Paxman Coolers Ltd needed to gain greater medical acceptance for its scalp cooling equipment in order to make it more widely acceptable as a treatment against hair loss during chemotherapeutic cancer treatments.
Despite significant empirical evidence of the efficacy of scalp cooling, uptake of the treatment was being hampered by a lack of clinical or biophysical studies that might explain the variable success rate.
The company engaged the expertise of researchers at two of the University of Huddersfield’s academic schools. Initially funded by an Innovation Voucher from Kirklees Council, Paxman started working with the School of Applied Sciences using its cutting-edge cell biology techniques to help identify the mechanisms that govern patients’ variable responses to scalp cooling. Following additional funding from Knowledge Transfer Partnership (KTP) and Technology Strategy Board (TSB) grants and from the Collaborative Ventures Fund at the University, the School of Art, Design and Architecture then joined the team to investigate the design of the scalp cooling cap.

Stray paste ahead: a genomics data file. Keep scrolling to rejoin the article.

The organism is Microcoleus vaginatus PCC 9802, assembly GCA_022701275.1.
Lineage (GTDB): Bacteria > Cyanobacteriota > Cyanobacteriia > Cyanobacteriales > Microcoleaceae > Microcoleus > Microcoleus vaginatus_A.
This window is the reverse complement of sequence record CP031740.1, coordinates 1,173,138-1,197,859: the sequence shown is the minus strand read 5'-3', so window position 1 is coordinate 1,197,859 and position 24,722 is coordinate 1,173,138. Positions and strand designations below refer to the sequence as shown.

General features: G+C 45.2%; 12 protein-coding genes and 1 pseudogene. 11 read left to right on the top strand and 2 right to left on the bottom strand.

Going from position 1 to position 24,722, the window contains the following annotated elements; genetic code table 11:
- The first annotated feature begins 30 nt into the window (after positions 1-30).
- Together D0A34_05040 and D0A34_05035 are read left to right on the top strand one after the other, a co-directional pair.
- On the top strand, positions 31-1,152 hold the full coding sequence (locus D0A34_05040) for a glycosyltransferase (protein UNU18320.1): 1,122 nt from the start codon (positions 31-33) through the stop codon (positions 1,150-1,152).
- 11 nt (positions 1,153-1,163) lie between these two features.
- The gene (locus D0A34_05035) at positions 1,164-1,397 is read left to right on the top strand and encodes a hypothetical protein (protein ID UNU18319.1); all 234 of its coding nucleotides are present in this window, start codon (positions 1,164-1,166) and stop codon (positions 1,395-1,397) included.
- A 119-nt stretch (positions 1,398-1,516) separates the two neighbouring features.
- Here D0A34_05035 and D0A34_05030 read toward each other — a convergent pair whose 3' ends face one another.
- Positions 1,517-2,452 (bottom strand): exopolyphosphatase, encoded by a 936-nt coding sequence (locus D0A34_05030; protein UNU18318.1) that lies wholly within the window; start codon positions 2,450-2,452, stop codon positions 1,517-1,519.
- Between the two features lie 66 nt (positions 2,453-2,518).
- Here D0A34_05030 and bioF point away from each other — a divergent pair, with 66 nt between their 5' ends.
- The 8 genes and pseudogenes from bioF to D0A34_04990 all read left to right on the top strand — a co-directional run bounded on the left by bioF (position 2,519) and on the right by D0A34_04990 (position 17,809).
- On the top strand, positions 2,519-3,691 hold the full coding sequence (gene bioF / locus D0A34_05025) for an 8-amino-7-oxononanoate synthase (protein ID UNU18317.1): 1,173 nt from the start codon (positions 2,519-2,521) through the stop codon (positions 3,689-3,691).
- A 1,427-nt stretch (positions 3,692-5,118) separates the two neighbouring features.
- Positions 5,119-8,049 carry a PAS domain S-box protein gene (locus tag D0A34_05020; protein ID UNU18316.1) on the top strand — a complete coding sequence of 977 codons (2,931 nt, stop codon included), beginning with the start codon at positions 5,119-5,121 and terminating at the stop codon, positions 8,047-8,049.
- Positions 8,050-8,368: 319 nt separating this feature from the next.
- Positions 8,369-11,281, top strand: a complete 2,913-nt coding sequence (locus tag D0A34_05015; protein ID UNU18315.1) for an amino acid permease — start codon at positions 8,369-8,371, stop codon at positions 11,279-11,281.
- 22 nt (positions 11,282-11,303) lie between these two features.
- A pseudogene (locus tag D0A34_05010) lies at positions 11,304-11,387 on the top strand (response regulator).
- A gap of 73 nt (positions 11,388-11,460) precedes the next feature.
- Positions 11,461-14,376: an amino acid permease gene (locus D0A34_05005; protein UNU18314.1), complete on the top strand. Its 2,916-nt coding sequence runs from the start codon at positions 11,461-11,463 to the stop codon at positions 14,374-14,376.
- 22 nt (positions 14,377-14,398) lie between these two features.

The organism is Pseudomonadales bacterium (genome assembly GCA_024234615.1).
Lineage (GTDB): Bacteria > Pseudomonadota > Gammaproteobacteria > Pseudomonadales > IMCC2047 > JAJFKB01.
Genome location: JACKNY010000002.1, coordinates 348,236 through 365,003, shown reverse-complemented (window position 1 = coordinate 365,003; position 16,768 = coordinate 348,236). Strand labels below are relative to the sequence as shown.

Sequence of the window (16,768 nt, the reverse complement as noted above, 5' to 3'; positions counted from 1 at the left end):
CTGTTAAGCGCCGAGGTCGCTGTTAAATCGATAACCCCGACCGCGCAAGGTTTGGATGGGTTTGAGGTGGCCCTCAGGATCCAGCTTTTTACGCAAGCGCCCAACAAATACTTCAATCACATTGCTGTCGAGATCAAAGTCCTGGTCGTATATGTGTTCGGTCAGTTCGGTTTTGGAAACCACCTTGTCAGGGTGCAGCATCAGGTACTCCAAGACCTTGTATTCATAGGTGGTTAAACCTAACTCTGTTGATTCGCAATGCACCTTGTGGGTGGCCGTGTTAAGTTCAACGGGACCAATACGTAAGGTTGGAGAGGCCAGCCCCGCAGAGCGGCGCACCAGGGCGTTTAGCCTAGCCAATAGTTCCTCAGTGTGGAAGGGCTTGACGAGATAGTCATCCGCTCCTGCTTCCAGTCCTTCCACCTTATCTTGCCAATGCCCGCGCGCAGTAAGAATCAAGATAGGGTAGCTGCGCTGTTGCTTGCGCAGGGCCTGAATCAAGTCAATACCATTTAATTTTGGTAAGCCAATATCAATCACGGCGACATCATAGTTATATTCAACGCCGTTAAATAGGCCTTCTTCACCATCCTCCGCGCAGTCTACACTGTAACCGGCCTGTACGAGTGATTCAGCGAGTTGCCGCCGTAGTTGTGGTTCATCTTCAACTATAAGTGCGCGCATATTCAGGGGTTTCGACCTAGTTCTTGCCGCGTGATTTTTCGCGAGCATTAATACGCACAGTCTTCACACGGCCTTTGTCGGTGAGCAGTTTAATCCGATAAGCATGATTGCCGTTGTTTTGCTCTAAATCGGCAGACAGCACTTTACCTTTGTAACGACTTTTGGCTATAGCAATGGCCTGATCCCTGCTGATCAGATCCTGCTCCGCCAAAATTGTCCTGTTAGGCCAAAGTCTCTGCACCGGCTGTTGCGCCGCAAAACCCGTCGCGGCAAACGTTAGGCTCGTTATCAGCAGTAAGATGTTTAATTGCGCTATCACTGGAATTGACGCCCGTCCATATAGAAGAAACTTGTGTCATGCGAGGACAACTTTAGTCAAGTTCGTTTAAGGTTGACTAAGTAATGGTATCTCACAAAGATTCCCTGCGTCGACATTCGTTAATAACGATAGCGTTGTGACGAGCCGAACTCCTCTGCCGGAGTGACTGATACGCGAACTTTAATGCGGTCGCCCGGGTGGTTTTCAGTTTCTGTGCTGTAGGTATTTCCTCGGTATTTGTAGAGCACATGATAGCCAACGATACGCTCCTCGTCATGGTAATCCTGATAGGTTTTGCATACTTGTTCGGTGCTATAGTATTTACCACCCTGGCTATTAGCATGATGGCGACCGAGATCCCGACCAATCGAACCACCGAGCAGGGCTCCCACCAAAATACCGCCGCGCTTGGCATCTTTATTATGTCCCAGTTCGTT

It was the first time Paxman had worked within a KTP and for Patrick Burke, Technical Manager, the support from Services to Business was invaluable: “It’s quite rare to hold both KTP and TSB grants at the same time but the University’s Business Development Manager, Susan Lipthorpe, saw the opportunity for us to work across different departments and knew how to access the right funding to do this. Previous validation of our cooling caps came purely from customer feedback so having the credentials of the University to support our grant applications gave them far greater weight.
“Clinical trials can take so long” says Mr Burke, “but the models developed by the University support the principle of cooling and are a great help in our efforts to convince a sceptical medical community.
“There was an absolutely productive relationship between all the partners. They are highly skilled academics but also completely understood the practical and business aspects of the project.”